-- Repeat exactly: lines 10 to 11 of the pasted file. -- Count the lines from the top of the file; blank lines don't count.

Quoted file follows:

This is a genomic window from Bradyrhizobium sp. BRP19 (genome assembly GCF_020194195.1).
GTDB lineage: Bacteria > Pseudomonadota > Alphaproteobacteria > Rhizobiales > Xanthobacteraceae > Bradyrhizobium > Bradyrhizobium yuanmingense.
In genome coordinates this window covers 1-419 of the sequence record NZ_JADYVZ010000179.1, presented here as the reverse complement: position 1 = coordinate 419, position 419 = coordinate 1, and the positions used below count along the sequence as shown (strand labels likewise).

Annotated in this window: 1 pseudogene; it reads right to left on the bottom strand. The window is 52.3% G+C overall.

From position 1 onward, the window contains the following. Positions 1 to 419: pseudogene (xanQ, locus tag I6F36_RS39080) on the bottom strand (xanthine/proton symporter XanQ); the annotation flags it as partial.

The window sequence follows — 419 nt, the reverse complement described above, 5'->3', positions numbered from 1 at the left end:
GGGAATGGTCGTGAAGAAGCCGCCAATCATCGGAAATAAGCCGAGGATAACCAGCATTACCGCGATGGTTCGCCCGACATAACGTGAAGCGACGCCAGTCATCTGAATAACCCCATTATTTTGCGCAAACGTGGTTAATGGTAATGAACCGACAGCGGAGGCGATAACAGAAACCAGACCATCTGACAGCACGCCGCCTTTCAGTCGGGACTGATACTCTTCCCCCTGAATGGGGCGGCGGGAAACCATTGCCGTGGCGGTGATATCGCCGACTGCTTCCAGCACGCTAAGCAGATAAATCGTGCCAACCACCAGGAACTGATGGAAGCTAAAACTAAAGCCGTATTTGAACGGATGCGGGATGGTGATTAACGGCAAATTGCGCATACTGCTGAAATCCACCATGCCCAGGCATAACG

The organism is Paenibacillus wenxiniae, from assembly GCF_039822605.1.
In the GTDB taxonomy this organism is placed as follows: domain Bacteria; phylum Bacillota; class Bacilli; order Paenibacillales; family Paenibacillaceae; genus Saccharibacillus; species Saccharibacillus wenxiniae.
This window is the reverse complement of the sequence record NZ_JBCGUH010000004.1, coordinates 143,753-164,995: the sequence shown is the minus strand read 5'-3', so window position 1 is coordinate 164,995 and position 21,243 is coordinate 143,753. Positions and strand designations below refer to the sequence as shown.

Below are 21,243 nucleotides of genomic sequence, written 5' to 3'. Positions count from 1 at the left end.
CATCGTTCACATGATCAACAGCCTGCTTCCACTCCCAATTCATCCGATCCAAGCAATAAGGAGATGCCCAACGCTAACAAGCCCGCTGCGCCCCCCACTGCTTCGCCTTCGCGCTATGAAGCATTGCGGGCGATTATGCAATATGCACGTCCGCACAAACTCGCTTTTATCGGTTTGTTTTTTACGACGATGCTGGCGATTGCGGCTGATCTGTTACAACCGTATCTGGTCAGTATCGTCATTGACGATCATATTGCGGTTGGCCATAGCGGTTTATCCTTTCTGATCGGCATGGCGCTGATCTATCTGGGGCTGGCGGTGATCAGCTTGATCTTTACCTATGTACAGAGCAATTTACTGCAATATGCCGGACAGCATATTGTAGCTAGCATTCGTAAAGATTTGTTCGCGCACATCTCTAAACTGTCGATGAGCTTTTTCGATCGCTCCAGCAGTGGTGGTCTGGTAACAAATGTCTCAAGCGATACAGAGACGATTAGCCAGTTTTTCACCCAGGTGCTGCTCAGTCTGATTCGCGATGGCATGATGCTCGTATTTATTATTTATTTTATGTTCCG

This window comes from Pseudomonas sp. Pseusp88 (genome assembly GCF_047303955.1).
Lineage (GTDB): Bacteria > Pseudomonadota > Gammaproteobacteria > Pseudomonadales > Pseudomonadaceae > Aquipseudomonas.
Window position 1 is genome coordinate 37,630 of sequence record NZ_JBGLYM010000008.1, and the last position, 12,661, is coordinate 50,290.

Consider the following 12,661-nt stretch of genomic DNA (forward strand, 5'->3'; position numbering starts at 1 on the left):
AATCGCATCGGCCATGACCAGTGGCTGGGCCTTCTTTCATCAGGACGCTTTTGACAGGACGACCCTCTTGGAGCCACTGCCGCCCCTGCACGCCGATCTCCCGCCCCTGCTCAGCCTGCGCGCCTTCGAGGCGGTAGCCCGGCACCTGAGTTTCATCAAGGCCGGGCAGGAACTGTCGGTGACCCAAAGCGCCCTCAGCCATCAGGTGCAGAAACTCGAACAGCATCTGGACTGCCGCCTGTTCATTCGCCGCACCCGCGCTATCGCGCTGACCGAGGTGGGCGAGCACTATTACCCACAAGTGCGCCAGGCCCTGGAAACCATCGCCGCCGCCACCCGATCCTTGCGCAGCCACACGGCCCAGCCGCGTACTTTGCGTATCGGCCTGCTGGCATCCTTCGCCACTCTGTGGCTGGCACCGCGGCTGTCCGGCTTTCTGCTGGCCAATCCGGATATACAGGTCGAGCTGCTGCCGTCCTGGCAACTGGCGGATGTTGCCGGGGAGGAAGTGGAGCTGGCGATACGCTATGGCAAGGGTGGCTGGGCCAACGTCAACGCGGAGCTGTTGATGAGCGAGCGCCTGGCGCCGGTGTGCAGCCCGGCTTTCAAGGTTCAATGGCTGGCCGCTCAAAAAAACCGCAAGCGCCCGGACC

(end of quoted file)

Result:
This window is the reverse complement of the sequence record NZ_JBCGUH010000004.1, coordinates 143,753-164,995: the sequence shown is the minus strand read 5'-3', so window position 1 is coordinate 164,995 and position 21,243 is coordinate 143,753. Positions and strand designations below refer to the sequence as shown.

Below are 21,243 nucleotides of genomic sequence, written 5' to 3'. Positions count from 1 at the left end.